|Application ||WB, IHC-P, E|
|Other Accession||Q64725, Q00655, P48025|
|Calculated MW||72066 Da|
|Antigen Region||387-417 aa|
|Other Names||Tyrosine-protein kinase SYK, Spleen tyrosine kinase, p72-Syk, SYK|
|Target/Specificity||This SYK antibody is generated from rabbits immunized with a KLH conjugated synthetic peptide between 387-417 amino acids from the C-terminal region of human SYK.|
|Format||Purified polyclonal antibody supplied in PBS with 0.09% (W/V) sodium azide. This antibody is prepared by Saturated Ammonium Sulfate (SAS) precipitation followed by dialysis against PBS.|
|Storage||Maintain refrigerated at 2-8°C for up to 2 weeks. For long term storage store at -20°C in small aliquots to prevent freeze-thaw cycles.|
|Precautions||SYK Antibody (C-term) is for research use only and not for use in diagnostic or therapeutic procedures.|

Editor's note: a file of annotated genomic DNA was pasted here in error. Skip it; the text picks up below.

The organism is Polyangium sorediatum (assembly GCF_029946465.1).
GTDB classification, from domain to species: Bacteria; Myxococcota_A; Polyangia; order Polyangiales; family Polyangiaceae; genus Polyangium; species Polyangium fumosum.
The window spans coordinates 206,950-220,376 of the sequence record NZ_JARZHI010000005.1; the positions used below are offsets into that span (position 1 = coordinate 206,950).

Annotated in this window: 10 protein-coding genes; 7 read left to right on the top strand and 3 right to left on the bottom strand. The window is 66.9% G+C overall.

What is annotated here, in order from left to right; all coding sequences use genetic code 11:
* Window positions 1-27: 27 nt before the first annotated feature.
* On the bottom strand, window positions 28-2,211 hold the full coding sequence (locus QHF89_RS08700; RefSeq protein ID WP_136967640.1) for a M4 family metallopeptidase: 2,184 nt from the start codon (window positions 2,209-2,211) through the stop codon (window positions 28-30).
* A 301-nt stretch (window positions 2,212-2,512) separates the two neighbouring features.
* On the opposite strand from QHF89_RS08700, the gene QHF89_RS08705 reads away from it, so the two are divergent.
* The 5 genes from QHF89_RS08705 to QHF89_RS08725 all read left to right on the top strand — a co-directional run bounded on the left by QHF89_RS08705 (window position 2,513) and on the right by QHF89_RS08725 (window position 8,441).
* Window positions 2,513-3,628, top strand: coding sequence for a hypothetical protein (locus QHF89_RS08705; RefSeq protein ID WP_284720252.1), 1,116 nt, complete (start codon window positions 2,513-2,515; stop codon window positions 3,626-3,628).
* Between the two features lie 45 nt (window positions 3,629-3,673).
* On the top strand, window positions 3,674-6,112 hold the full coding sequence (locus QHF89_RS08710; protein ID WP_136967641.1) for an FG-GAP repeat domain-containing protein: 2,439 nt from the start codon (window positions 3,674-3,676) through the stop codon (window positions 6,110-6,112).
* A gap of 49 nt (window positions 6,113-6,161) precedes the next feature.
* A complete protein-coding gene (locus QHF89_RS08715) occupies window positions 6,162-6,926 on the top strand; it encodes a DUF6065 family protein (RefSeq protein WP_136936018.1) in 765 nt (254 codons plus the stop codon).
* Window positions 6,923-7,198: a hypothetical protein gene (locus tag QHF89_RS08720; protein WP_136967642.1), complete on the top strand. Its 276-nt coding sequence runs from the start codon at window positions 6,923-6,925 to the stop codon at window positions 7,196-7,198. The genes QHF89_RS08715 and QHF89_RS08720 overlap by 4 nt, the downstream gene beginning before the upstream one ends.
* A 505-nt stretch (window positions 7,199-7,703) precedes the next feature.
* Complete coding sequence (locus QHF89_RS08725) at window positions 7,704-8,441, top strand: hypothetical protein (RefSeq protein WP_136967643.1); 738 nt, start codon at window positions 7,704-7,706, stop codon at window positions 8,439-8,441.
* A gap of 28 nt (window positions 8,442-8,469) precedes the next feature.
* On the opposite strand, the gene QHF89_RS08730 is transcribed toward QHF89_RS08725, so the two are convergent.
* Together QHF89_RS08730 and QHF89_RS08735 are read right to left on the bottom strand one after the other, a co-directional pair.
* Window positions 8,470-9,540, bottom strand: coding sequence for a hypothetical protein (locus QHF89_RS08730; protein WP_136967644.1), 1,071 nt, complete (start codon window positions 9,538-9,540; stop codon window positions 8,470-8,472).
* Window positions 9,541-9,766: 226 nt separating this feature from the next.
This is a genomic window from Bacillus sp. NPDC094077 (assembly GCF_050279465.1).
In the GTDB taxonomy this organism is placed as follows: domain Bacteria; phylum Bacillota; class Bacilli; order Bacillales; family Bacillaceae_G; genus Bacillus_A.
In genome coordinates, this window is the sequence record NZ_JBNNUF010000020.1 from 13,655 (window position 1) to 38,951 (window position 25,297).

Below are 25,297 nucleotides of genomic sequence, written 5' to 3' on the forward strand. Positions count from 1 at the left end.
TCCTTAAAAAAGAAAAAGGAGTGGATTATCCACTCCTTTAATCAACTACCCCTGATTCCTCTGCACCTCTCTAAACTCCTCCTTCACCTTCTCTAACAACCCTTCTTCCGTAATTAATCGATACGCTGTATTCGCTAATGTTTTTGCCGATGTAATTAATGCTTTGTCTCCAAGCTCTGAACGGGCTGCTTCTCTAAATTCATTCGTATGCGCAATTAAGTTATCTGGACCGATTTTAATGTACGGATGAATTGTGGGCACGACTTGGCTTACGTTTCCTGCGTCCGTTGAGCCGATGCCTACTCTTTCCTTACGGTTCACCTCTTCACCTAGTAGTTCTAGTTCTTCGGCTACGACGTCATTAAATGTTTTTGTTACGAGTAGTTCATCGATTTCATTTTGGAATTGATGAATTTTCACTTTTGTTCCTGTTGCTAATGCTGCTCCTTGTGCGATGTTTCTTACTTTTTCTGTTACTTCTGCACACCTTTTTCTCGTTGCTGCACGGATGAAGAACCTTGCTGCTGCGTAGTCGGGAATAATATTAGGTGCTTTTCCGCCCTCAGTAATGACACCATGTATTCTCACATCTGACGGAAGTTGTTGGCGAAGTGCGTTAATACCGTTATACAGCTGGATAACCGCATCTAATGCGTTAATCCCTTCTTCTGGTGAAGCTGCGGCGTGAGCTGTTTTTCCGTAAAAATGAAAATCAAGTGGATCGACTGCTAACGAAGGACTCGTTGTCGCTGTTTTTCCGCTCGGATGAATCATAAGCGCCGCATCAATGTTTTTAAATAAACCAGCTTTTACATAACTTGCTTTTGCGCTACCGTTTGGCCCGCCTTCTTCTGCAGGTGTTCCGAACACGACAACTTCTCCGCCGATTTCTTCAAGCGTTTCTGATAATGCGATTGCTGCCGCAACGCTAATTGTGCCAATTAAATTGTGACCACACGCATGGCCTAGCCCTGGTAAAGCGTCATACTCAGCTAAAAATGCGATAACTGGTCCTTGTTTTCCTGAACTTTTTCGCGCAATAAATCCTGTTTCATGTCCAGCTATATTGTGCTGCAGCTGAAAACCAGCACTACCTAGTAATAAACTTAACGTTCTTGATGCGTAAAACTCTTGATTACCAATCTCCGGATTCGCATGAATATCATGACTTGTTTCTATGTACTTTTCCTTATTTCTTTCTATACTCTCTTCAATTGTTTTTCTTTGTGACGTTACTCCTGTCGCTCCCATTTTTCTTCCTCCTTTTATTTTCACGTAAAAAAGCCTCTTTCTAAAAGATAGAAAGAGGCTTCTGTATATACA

|Function||Non-receptor tyrosine kinase which mediates signal transduction downstream of a variety of transmembrane receptors including classical immunoreceptors like the B-cell receptor (BCR). Regulates several biological processes including innate and adaptive immunity, cell adhesion, osteoclast maturation, platelet activation and vascular development. Assembles into signaling complexes with activated receptors at the plasma membrane via interaction between its SH2 domains and the receptor tyrosine- phosphorylated ITAM domains. The association with the receptor can also be indirect and mediated by adapter proteins containing ITAM or partial hemITAM domains. The phosphorylation of the ITAM domains is generally mediated by SRC subfamily kinases upon engagement of the receptor. More rarely signal transduction via SYK could be ITAM-independent. Direct downstream effectors phosphorylated by SYK include VAV1, PLCG1, PI-3-kinase, LCP2 and BLNK. Initially identified as essential in B-cell receptor (BCR) signaling, it is necessary for the maturation of B-cells most probably at the pro-B to pre-B transition. Activated upon BCR engagement, it phosphorylates and activates BLNK an adapter linking the activated BCR to downstream signaling adapters and effectors. It also phosphorylates and activates PLCG1 and the PKC signaling pathway. It also phosphorylates BTK and regulates its activity in B-cell antigen receptor (BCR)-coupled signaling. In addition to its function downstream of BCR plays also a role in T- cell receptor signaling. Plays also a crucial role in the innate immune response to fungal, bacterial and viral pathogens. It is for instance activated by the membrane lectin CLEC7A. Upon stimulation by fungal proteins, CLEC7A together with SYK activates immune cells inducing the production of ROS. Also activates the inflammasome and NF-kappa-B-mediated transcription of chemokines and cytokines in presence of pathogens. Regulates neutrophil degranulation and phagocytosis through activation of the MAPK signaling cascade. Also mediates the activation of dendritic cells by cell necrosis stimuli. Also involved in mast cells activation. Also functions downstream of receptors mediating cell adhesion. Relays for instance, integrin-mediated neutrophils and macrophages activation and P-selectin receptor/SELPG-mediated recruitment of leukocytes to inflammatory loci. Plays also a role in non-immune processes. It is for instance involved in vascular development where it may regulate blood and lymphatic vascular separation. It is also required for osteoclast development and function. Functions in the activation of platelets by collagen, mediating PLCG2 phosphorylation and activation. May be coupled to the collagen receptor by the ITAM domain-containing FCER1G. Also activated by the membrane lectin CLEC1B that is required for activation of platelets by PDPN/podoplanin. Involved in platelet adhesion being activated by ITGB3 engaged by fibrinogen. Together with CEACAM20, enhances production of the cytokine CXCL8/IL-8 via the NFKB pathway and may thus have a role in the intestinal immune response (By similarity).|